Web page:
Present Condition of Mexican Peso in Relation and Comparison to the US Dollar and the World Market
The Mexican peso used to be a powerhouse currency. It was the benchmark that others had to beat, but unfortunately that time has passed. It used to be where you could not buy one dollar for a thousand pesos and that time is now gone. Experts have always maintained that the strength of a currency depends upon the current fiscal performance of the economy. To begin with, the Mexican peso has maintained a stable exchange rate in comparison with the US dollar and other big currencies in the world over the past decade.
In recent times, it has suffered due to the increasing economic crises in the Euro zone. In order to understand the full impact of these factors for the short-term health of the Mexican peso, you have to take a lot of factors into consideration. According to Reuters, the Mexican economy is one of the strongest among the emerging economies and the Peso is among one of the most traded currencies in the world. In fact, they are the third most traded currency in the U.S.A., the most traded in Latin America, and 13th most traded in the world
Like all the other emerging economies, Mexico is largely dependent on its exports to drive the economy. It means that its economic well-being has a direct correlation to the rest of the world. It is one of the largest exporters of electronics according to prenewswire.com, nearly 25% of all the TVs produced in the world are produced in Mexico. Its total exports to the U.S.A alone are in excess of 70 billion dollars in the field of electronics.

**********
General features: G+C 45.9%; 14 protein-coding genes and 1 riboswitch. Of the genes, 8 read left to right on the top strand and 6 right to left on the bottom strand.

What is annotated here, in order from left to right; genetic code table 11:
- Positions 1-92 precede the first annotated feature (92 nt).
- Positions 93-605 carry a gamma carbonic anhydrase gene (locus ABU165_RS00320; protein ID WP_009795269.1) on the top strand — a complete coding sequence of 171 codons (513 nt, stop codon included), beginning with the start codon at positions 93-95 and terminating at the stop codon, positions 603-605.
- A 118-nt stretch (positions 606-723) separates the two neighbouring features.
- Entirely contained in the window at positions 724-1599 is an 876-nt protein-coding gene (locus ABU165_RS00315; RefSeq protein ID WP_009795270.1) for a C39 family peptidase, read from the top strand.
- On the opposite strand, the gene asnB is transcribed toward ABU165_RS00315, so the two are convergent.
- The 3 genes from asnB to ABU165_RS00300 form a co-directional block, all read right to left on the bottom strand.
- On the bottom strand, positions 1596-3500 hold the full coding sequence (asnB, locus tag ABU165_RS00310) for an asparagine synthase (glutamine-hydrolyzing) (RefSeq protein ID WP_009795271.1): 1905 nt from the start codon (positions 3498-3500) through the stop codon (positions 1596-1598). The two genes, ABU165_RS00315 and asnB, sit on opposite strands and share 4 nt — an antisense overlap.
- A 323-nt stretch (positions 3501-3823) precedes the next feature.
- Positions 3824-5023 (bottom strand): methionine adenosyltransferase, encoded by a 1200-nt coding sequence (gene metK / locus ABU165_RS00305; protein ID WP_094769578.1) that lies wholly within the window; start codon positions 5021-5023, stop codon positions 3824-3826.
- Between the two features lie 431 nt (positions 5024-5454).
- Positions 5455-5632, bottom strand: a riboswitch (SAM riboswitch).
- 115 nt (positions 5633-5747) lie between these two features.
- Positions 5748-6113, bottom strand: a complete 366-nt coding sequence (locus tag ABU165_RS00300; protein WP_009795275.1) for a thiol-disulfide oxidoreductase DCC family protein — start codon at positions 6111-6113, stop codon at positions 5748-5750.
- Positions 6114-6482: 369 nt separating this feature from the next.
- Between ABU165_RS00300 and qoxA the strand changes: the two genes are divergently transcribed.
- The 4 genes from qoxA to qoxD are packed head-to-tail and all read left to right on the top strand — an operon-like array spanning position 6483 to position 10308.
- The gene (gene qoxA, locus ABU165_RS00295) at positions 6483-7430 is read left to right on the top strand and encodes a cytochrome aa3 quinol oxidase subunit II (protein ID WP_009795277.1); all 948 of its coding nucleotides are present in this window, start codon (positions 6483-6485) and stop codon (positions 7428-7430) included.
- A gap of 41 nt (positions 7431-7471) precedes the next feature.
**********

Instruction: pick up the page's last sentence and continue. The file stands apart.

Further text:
Another sector where Mexican economy has a huge stake is in the automobile sector. Many leading auto manufacturers have their plants in Mexico. The best part is that they do not just assemble the finished products that others are bringing in crates. Rather they manufacture many of these parts locally. They also have high-end research and development facilities. All of these things augur well for long-term prospects of the Mexican economy but the problem is that it means one of the first things one cuts in an economic depression is expenses on luxury items. Unfortunately, all of these items fall in the category of luxuries.
It means that in the short term the Peso is not going to be a lucrative preposition for investors. As it is, a fact that whenever there is a weakness in the currencies people tends to invest in commodities. That is why most people are investing in commodities. Taking their investments out of currencies and investing in commodities like Gold.
Right now the conversion rate of the US dollar to peso stands at 1 dollar to 13.845 pesos. Last month it saw the high of 14.229 during the month of November. It does not mean that the Mexican peso is a losing prospect but it is advisable to stay away from currencies if you are investing in the short term. As for long term prospects the peso is a very viable option.
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